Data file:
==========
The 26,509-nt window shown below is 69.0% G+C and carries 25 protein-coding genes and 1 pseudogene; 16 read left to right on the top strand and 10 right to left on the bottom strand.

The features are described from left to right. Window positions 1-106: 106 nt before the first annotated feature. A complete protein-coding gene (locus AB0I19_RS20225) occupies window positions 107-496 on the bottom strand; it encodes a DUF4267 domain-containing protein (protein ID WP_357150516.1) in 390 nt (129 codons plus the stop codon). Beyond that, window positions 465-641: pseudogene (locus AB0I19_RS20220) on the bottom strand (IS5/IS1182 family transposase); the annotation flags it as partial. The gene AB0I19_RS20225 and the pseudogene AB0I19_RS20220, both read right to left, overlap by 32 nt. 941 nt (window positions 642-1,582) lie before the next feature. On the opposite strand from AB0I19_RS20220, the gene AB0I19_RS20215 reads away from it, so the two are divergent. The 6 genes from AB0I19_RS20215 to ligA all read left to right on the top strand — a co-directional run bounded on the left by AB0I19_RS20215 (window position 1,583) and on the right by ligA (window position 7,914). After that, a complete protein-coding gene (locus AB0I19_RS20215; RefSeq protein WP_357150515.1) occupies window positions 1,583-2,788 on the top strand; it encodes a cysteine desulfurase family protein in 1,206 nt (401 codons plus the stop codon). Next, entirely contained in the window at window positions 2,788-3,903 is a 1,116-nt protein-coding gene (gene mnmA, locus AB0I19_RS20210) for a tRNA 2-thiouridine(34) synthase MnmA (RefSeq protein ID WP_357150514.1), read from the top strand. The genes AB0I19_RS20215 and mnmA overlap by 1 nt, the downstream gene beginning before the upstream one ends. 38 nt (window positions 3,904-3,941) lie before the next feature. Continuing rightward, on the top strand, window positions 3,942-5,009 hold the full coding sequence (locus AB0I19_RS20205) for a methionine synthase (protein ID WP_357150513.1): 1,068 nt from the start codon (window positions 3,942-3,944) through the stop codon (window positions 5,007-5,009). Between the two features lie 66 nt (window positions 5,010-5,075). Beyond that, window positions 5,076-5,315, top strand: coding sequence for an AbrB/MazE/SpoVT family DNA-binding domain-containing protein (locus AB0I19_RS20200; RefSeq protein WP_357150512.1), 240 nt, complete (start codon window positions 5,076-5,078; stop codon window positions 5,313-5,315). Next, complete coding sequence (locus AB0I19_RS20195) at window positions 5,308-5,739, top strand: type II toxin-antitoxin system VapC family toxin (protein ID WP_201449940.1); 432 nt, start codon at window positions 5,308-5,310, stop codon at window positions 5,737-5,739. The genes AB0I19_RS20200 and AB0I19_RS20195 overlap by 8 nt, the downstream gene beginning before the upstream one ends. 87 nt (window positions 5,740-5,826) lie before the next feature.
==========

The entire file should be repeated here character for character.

The 26,509-nt window shown below is 69.0% G+C and carries 25 protein-coding genes and 1 pseudogene; 16 read left to right on the top strand and 10 right to left on the bottom strand.

The features are described from left to right. Window positions 1-106: 106 nt before the first annotated feature. A complete protein-coding gene (locus AB0I19_RS20225) occupies window positions 107-496 on the bottom strand; it encodes a DUF4267 domain-containing protein (protein ID WP_357150516.1) in 390 nt (129 codons plus the stop codon). Beyond that, window positions 465-641: pseudogene (locus AB0I19_RS20220) on the bottom strand (IS5/IS1182 family transposase); the annotation flags it as partial. The gene AB0I19_RS20225 and the pseudogene AB0I19_RS20220, both read right to left, overlap by 32 nt. 941 nt (window positions 642-1,582) lie before the next feature. On the opposite strand from AB0I19_RS20220, the gene AB0I19_RS20215 reads away from it, so the two are divergent. The 6 genes from AB0I19_RS20215 to ligA all read left to right on the top strand — a co-directional run bounded on the left by AB0I19_RS20215 (window position 1,583) and on the right by ligA (window position 7,914). After that, a complete protein-coding gene (locus AB0I19_RS20215; RefSeq protein WP_357150515.1) occupies window positions 1,583-2,788 on the top strand; it encodes a cysteine desulfurase family protein in 1,206 nt (401 codons plus the stop codon). Next, entirely contained in the window at window positions 2,788-3,903 is a 1,116-nt protein-coding gene (gene mnmA, locus AB0I19_RS20210) for a tRNA 2-thiouridine(34) synthase MnmA (RefSeq protein ID WP_357150514.1), read from the top strand. The genes AB0I19_RS20215 and mnmA overlap by 1 nt, the downstream gene beginning before the upstream one ends. 38 nt (window positions 3,904-3,941) lie before the next feature. Continuing rightward, on the top strand, window positions 3,942-5,009 hold the full coding sequence (locus AB0I19_RS20205) for a methionine synthase (protein ID WP_357150513.1): 1,068 nt from the start codon (window positions 3,942-3,944) through the stop codon (window positions 5,007-5,009). Between the two features lie 66 nt (window positions 5,010-5,075). Beyond that, window positions 5,076-5,315, top strand: coding sequence for an AbrB/MazE/SpoVT family DNA-binding domain-containing protein (locus AB0I19_RS20200; RefSeq protein WP_357150512.1), 240 nt, complete (start codon window positions 5,076-5,078; stop codon window positions 5,313-5,315). Next, complete coding sequence (locus AB0I19_RS20195) at window positions 5,308-5,739, top strand: type II toxin-antitoxin system VapC family toxin (protein ID WP_201449940.1); 432 nt, start codon at window positions 5,308-5,310, stop codon at window positions 5,737-5,739. The genes AB0I19_RS20200 and AB0I19_RS20195 overlap by 8 nt, the downstream gene beginning before the upstream one ends. 87 nt (window positions 5,740-5,826) lie before the next feature.